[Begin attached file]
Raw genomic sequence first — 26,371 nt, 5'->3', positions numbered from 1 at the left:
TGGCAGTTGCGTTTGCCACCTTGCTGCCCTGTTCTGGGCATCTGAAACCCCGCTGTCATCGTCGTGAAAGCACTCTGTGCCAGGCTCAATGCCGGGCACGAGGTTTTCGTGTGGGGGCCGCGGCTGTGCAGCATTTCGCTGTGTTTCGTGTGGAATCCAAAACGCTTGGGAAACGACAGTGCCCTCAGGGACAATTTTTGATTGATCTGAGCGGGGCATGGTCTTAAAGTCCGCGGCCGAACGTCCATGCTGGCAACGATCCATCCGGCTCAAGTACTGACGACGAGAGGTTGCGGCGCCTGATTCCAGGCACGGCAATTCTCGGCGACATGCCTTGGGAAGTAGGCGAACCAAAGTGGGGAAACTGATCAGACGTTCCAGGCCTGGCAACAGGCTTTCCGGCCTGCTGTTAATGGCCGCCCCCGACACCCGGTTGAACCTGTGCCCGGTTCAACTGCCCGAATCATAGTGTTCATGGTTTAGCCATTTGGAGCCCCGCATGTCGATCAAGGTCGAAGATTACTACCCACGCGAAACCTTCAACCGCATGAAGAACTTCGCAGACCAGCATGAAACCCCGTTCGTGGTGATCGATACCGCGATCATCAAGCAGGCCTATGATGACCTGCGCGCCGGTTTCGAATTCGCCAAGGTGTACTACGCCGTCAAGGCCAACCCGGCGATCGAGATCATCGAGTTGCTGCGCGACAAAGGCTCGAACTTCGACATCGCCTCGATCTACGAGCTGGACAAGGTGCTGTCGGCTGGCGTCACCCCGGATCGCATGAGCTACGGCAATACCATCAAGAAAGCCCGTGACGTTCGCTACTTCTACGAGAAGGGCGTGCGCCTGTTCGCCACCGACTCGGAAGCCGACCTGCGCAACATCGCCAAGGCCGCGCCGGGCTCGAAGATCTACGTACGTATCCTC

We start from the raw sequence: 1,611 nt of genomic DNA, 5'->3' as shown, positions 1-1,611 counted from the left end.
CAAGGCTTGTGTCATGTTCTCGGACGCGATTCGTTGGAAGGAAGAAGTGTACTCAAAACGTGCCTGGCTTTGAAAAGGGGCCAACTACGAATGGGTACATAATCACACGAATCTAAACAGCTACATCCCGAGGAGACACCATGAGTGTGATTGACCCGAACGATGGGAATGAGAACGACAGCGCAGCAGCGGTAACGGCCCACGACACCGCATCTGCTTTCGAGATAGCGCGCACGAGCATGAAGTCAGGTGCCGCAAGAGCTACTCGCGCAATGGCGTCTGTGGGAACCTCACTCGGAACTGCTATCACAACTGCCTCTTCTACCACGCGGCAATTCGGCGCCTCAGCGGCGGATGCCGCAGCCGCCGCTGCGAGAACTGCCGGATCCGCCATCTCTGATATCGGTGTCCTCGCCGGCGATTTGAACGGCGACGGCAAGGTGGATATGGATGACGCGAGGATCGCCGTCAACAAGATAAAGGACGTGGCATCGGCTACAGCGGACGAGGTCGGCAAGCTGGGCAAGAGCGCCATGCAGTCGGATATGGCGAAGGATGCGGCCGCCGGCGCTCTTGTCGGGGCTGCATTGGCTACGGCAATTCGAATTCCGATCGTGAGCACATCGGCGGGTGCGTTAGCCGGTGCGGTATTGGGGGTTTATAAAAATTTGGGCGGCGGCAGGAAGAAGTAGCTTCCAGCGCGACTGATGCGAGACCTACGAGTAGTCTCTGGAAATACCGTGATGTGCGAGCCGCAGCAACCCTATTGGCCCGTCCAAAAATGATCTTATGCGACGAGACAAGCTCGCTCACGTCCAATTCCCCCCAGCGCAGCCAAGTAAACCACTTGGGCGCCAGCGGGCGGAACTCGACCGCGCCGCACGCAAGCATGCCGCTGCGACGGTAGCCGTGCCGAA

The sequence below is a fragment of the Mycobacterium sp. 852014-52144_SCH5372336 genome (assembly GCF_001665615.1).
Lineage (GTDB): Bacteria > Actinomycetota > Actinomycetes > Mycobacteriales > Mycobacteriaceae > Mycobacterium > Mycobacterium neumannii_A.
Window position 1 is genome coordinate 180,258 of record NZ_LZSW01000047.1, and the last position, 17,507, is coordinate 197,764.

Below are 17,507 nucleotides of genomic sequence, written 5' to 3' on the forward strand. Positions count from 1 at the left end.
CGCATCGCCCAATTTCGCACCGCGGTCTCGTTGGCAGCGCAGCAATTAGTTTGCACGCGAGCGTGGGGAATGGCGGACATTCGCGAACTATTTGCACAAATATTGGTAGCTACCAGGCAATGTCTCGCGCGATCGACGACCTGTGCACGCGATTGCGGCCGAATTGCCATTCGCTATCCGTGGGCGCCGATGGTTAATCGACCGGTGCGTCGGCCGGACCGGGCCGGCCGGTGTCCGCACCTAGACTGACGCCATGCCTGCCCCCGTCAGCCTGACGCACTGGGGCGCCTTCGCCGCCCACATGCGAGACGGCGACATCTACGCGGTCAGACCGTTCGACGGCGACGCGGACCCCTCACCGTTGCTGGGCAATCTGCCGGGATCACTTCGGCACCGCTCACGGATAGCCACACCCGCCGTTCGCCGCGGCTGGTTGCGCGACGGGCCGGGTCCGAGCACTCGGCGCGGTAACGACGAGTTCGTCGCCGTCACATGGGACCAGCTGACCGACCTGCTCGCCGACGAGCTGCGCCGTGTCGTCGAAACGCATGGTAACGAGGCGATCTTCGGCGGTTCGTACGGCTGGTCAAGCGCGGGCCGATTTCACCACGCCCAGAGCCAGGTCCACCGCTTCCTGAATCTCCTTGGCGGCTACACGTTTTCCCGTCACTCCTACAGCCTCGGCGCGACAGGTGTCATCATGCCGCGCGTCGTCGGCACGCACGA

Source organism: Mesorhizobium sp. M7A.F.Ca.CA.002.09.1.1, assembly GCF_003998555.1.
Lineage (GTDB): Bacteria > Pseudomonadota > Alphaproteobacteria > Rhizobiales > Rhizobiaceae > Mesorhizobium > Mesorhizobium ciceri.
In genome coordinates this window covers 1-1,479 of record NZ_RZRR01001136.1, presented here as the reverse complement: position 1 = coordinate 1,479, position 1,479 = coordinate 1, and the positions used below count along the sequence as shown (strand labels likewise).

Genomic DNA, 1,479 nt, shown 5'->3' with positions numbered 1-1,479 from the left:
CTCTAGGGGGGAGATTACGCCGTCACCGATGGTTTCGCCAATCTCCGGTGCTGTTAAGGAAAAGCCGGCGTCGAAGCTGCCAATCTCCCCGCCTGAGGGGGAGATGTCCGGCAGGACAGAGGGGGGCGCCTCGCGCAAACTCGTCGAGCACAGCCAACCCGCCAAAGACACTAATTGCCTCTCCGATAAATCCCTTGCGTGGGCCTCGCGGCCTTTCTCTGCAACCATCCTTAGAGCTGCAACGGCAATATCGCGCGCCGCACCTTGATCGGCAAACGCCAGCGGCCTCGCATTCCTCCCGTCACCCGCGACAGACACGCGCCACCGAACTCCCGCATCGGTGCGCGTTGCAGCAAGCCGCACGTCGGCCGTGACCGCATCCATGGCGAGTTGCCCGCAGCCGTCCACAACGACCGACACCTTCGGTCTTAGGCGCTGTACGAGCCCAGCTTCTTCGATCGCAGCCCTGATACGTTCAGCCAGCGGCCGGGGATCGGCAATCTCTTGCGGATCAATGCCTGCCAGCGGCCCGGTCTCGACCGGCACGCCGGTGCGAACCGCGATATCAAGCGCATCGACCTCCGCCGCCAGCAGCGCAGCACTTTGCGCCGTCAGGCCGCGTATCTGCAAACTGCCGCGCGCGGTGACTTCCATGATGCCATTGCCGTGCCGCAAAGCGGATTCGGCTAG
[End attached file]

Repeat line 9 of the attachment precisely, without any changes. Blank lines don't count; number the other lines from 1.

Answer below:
CGCATCGCCCAATTTCGCACCGCGGTCTCGTTGGCAGCGCAGCAATTAGTTTGCACGCGAGCGTGGGGAATGGCGGACATTCGCGAACTATTTGCACAAATATTGGTAGCTACCAGGCAATGTCTCGCGCGATCGACGACCTGTGCACGCGATTGCGGCCGAATTGCCATTCGCTATCCGTGGGCGCCGATGGTTAATCGACCGGTGCGTCGGCCGGACCGGGCCGGCCGGTGTCCGCACCTAGACTGACGCCATGCCTGCCCCCGTCAGCCTGACGCACTGGGGCGCCTTCGCCGCCCACATGCGAGACGGCGACATCTACGCGGTCAGACCGTTCGACGGCGACGCGGACCCCTCACCGTTGCTGGGCAATCTGCCGGGATCACTTCGGCACCGCTCACGGATAGCCACACCCGCCGTTCGCCGCGGCTGGTTGCGCGACGGGCCGGGTCCGAGCACTCGGCGCGGTAACGACGAGTTCGTCGCCGTCACATGGGACCAGCTGACCGACCTGCTCGCCGACGAGCTGCGCCGTGTCGTCGAAACGCATGGTAACGAGGCGATCTTCGGCGGTTCGTACGGCTGGTCAAGCGCGGGCCGATTTCACCACGCCCAGAGCCAGGTCCACCGCTTCCTGAATCTCCTTGGCGGCTACACGTTTTCCCGTCACTCCTACAGCCTCGGCGCGACAGGTGTCATCATGCCGCGCGTCGTCGGCACGCACGA